First, the motion judge determined that there was no cogent corroborating evidence of the appellant’s alleged atrocious injuries caused by the respondents. Second, the motion judge could not find any credible evidence that the threats emanated directly or indirectly from the respondents, and therefore gave them no weight. Third, he also observed that the appellant had achieved partial success in the proceedings that he had brought in Kuwait before his departure for Canada. As a result, the Court saw no reason to interfere with the motion judge’s conclusion to not assume jurisdiction over the appellant’s claim.

(2) Did the motion judge err by failing to take into account the appellant’s refugee status in Canada?

No. The Court found that the motion judge expressly referenced the fact that the appellant came to Canada as a refugee. However, the appellant’s refugee status was only one factor and was not determinative of whether the motion judge should exercise his discretion and assume jurisdiction in accordance with the forum of necessity doctrine. Moreover, before the motion judge, other than his own evidence, the appellant produced no documentation that revealed the basis for his refugee status. The Court emphasized that self-serving affidavits with nothing more are insufficient to invoke the application of such an extraordinary order.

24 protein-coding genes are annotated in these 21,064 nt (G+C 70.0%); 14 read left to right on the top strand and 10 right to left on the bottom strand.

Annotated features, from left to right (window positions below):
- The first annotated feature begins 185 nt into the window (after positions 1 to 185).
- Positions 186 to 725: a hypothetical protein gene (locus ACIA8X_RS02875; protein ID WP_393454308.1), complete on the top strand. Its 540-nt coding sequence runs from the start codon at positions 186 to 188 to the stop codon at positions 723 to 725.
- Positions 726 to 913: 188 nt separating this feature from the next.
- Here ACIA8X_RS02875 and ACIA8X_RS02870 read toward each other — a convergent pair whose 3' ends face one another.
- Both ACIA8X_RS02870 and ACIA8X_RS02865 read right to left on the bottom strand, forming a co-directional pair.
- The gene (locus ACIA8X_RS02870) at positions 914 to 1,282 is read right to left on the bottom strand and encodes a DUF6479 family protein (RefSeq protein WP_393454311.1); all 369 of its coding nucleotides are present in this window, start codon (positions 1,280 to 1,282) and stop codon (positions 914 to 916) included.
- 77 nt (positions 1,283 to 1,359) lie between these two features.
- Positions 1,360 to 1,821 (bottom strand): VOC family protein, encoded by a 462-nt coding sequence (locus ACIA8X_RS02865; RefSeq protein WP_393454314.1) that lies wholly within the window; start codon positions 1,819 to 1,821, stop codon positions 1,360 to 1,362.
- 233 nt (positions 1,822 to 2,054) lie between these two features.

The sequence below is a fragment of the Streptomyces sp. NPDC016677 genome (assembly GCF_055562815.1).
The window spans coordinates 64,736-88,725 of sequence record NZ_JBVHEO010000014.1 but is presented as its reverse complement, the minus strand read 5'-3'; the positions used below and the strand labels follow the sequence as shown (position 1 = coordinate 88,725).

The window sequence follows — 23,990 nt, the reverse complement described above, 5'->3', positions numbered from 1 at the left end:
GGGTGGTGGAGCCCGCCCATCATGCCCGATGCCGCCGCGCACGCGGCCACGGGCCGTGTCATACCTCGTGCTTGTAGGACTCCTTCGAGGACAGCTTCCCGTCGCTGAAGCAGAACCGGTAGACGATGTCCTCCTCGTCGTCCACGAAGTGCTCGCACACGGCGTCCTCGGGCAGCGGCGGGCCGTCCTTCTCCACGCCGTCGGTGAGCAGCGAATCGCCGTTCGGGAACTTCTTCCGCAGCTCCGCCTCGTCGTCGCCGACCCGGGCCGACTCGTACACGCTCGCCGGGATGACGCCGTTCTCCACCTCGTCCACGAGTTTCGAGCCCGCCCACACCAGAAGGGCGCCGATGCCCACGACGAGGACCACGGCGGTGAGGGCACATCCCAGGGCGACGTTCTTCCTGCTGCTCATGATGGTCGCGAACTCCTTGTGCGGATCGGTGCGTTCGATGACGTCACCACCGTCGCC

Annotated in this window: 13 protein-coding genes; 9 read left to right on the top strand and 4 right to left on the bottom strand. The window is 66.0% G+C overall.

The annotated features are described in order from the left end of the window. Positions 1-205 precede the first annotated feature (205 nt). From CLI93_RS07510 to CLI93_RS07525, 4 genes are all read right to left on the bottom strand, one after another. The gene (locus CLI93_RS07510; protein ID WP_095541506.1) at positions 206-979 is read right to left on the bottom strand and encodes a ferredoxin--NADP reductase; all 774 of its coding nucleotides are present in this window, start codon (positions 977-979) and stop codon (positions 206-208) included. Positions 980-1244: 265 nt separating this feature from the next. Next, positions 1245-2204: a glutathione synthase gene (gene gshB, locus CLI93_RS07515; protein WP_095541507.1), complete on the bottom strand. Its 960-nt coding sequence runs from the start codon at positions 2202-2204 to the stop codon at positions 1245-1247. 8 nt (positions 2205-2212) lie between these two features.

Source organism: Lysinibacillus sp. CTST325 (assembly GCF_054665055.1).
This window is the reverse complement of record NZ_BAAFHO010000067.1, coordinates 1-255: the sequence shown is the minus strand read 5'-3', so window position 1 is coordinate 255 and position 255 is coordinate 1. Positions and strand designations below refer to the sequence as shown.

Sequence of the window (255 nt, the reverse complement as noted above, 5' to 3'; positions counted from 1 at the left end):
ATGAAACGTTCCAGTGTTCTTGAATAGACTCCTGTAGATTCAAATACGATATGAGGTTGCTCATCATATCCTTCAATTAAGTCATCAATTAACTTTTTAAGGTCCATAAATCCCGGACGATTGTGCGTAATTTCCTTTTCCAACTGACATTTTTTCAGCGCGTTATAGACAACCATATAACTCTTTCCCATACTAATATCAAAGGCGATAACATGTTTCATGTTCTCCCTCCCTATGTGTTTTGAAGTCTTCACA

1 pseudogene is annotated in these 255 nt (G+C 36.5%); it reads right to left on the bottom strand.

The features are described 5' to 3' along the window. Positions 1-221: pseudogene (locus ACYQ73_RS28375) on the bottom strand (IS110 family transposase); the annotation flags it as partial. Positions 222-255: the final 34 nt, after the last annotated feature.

Kawartha Capital Corp. v 1723766 Ontario Limited, 2020 ONCA 763

[MacPherson, Zarnett and Jamal JJ.A.]

Counsel:

N.J. Tourgis and R. Joshi, for the appellants

J.C. Russell, for the respondent

Keywords: Contracts, Settlements, Releases, Defences, Economic Duress, Construction Liens, Civil Procedure, Summary Judgment, Genuine Issue Requiring Trial, Techform Products Ltd. v. Wolda (2001), 56 O.R. (3d) 1 (C.A.), leave to appeal refused, [2001] S.C.C.A. No. 603.